As protests against Monday's takeover in Khartoum continued, many businesses closed in response to the calls for strikes. The coup could stop Sudan's unsatisfactory transition to democracy that began in 2019 after the ouster of Omar al-Bashir, long-serving ruler. This was following a popular uprising.
Protesters set up stone barricades along main roads throughout the day, some by dozens or hundreds. Security forces entered, chased protestors and removed the barriers.
Nazim Sirag, activist, said that it looked like a hit and run process. They remove and then we build.
Activists claimed that some protestors were wounded or shot, but they didn't have precise figures. According to Sudan Doctors' committee physicians, at least six protestors were killed by security forces since Monday. More than 140 others were injured, some in critical condition.
Tahani Abbas, a prominent rights defender, stated that the pro-democracy movement will continue street protests despite crackdown.
She said that she was frustrated, but that there is no other choice than to walk down the street.
After weeks of tensions between civilian and military leaders, the coup was carried out in response to Sudan's progress towards democracy.
The African Union has suspended Sudan, a move that is usually made in the aftermath of coups. On Wednesday, the AU Peace and Security Council stated via Twitter that the suspension would continue until the effective restoration the civilian-led Transitional Authority. This is the government that was ousted.
The AU intends to send a mission in Sudan to hold negotiations with rival parties.
The World Bank stopped disbursements to Sudan for its operations. Sudan's economy has been ravaged by years of mismanagement, sanctions, and was dealt a blow in 2011, when the oil-rich South seceded, taking with them more than half of the public revenues and 95% oil exports.
Bank President David Malpass stated that he hoped that peace and the integrity in the transition process would be restored so that Sudan can resume its economic development and take its rightful place within the international financial community.
The government of Prime Minister Abdalla Hamdok, now deposed, had begun a series reforms to transform the country and bring it back into the international community.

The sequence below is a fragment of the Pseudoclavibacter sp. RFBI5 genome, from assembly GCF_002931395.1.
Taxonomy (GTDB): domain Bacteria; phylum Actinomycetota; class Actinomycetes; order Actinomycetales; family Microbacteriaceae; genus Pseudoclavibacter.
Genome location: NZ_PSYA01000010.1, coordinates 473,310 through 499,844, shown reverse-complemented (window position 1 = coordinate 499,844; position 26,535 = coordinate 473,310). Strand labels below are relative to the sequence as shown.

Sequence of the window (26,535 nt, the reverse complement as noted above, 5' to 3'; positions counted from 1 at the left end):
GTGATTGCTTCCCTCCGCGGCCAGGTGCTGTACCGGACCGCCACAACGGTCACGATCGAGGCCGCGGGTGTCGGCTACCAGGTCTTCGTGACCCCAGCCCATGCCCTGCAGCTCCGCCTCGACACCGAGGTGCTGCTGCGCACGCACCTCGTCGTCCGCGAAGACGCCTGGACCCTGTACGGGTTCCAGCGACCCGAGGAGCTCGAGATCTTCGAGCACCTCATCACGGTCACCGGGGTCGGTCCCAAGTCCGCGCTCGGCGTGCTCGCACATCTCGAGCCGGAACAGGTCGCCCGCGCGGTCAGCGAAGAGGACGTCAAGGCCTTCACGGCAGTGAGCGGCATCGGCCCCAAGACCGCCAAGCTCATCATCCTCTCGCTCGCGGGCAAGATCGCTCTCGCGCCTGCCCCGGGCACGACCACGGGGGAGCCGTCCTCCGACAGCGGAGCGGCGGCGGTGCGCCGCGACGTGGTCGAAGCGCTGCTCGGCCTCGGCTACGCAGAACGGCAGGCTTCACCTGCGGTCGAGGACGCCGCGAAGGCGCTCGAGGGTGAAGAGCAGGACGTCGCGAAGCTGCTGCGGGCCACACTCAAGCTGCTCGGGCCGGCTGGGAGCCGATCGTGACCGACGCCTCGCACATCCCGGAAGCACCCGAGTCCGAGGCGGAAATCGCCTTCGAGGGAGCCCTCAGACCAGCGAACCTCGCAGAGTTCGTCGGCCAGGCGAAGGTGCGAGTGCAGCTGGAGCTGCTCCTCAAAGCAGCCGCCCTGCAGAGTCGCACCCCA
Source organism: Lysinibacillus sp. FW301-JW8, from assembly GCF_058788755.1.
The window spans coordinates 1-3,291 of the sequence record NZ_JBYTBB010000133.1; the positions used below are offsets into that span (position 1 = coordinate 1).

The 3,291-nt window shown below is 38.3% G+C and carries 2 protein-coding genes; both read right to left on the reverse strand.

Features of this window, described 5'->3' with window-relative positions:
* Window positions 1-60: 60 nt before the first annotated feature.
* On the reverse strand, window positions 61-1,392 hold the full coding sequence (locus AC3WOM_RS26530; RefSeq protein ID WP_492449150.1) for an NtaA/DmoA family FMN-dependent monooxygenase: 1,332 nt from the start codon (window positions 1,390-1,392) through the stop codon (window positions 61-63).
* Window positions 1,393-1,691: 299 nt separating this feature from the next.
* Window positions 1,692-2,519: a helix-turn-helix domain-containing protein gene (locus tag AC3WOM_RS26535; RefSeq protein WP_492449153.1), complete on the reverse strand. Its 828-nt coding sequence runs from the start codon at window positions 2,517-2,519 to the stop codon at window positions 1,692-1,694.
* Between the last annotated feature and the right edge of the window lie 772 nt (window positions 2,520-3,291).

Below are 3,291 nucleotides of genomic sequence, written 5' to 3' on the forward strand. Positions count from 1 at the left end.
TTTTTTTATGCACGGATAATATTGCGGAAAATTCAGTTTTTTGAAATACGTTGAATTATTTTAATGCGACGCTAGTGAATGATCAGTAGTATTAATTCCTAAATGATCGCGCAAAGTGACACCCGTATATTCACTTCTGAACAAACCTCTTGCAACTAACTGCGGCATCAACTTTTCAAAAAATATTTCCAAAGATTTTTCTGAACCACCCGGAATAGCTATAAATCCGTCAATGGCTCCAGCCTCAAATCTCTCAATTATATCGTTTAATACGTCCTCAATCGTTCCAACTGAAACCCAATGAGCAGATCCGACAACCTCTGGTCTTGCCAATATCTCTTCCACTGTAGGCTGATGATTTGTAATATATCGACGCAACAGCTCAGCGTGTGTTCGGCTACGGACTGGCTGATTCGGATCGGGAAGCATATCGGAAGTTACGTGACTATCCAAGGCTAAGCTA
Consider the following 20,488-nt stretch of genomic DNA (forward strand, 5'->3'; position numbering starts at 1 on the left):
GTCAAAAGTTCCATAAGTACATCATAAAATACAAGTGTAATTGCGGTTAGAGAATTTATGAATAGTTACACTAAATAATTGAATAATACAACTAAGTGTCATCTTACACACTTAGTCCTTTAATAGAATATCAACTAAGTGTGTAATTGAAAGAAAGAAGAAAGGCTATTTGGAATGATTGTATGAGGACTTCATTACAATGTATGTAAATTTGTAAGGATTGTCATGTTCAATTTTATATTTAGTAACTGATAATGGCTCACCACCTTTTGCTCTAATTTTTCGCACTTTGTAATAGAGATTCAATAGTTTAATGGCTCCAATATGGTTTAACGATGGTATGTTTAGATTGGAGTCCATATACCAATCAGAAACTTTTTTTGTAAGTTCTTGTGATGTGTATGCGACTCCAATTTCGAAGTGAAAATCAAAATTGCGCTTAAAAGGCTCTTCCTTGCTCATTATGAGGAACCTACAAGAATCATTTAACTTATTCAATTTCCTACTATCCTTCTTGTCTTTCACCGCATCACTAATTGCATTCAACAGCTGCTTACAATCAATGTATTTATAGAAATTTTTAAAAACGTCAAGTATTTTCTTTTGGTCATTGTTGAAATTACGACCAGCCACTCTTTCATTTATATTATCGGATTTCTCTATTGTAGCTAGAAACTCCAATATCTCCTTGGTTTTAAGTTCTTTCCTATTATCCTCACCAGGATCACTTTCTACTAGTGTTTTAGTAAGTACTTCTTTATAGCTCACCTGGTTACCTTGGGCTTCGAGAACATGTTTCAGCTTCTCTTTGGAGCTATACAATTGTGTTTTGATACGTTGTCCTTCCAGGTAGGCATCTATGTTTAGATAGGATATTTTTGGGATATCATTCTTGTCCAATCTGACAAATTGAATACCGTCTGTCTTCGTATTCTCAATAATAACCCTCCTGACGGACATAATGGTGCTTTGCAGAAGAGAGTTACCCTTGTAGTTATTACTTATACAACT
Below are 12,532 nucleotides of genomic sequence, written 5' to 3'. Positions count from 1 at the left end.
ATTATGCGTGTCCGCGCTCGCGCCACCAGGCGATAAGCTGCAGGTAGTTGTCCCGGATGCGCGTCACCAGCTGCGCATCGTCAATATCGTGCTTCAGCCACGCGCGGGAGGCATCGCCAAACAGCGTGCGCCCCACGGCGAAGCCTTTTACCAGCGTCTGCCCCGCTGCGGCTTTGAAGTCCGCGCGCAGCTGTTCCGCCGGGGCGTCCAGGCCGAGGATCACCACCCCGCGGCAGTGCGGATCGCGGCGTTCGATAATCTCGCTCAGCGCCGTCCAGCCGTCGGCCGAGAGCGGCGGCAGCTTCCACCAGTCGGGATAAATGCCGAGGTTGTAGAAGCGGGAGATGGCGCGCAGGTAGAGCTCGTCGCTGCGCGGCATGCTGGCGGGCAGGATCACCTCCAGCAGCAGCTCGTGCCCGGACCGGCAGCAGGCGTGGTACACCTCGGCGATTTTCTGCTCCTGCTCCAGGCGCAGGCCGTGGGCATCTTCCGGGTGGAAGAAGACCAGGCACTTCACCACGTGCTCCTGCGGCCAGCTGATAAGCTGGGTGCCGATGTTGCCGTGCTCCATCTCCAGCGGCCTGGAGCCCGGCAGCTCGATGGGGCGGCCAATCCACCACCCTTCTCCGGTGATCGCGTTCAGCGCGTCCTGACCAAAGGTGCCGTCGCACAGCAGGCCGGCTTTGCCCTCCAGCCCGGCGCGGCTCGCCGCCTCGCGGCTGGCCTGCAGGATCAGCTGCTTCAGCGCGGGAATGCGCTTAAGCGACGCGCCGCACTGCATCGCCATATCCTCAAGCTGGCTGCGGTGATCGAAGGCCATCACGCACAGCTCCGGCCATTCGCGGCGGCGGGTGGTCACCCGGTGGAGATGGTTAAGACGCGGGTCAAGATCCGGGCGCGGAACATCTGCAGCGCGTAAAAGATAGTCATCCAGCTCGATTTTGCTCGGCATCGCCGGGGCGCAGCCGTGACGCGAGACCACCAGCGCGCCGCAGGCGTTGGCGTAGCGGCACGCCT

The World Bank announced in May that it had provided $2 billion to Sudan for large infrastructure projects. This was after $1.15 billion of bridge financing from the United States to Cleese Sudan to pay its overdue payments to the international financing body.
Numerous Western embassies in Khartoum stated Wednesday that they will continue to recognize Hamdok's Cabinet and Hamdok as the constitutional leaders of Sudan's transitional government.
The embassies of France, the United States, the U.K. and other European countries made a joint call for the release of detained officials as well as for talks between military personnel and pro-democracy movements.
Joseph Borrell, EU's chief of foreign affairs, tweeted Wednesday that he had spoken with Hamdok to support the return to a civilian-led transitional administration as "the only path forward."
He stated, "We don’t want Sudan to return to the dark hours of its past."
Abdel-Fattah Burhan is the general who led the coup. He has promised to hold elections in July 2023 as planned and to appoint an technocrat government while he does so.
Burhan met Wednesday morning with Ali Hassan bin Ghafar, the Saudi Ambassador to Sudan. They discussed "efforts to solve the crisis through consultations and all parties," the Sudanese military stated.
Critics doubt that the military is serious in ceding control. They point out that the coup occurred just weeks before Burhan was due to hand over the Sovereign Council's leadership to a civilian. This council was composed of both military and civilian leaders, but was led by a general. Hamdok's transitional government managed day-to-day affairs. Both were disbanded in the coup.
Overnight, Ismail al-Taj was taken by the Sudanese Pros' Association. He is the leader of the protests that brought down al-Bashir. Sediq al-Sadiq al-Mahdi is a leader in Sudan’s largest political party known as Umma, brother to Foreign Minister Mariam al-Mahdi. Khalid al-Silaik was a former adviser to the prime minister.
They have been vocal critics of the military coup and called for protests. Tens of thousands of Sudanese are already on the streets and activists plan a mass protest on Saturday.
According to Marwa Kamel, Al-Silaik, he was taken into custody moments after giving an interview to Al-Jazeera. He criticized the military's overthrow and called Hamdok and his government legitimate administrators of Sudan in the interview.
"What Gen. Burhan did was a coup. Al-Silaik stated that "people will respond to this over the coming days."
The arrests were confirmed by Nazik Awad, Nazim Siraj, and the Umma party.
Burhan disbanded the Sovereign Council on Monday and the transitional government. He claimed that the military had to intervene to stop the country sliding into civil war. He had warned that he would not delay the transition to civilian leadership.
In the meantime, flights into and out of Khartoum's international Airport were scheduled to resume Wednesday. This was a day after the Civil Aviation Authority had announced that they would be suspended through Oct. 30.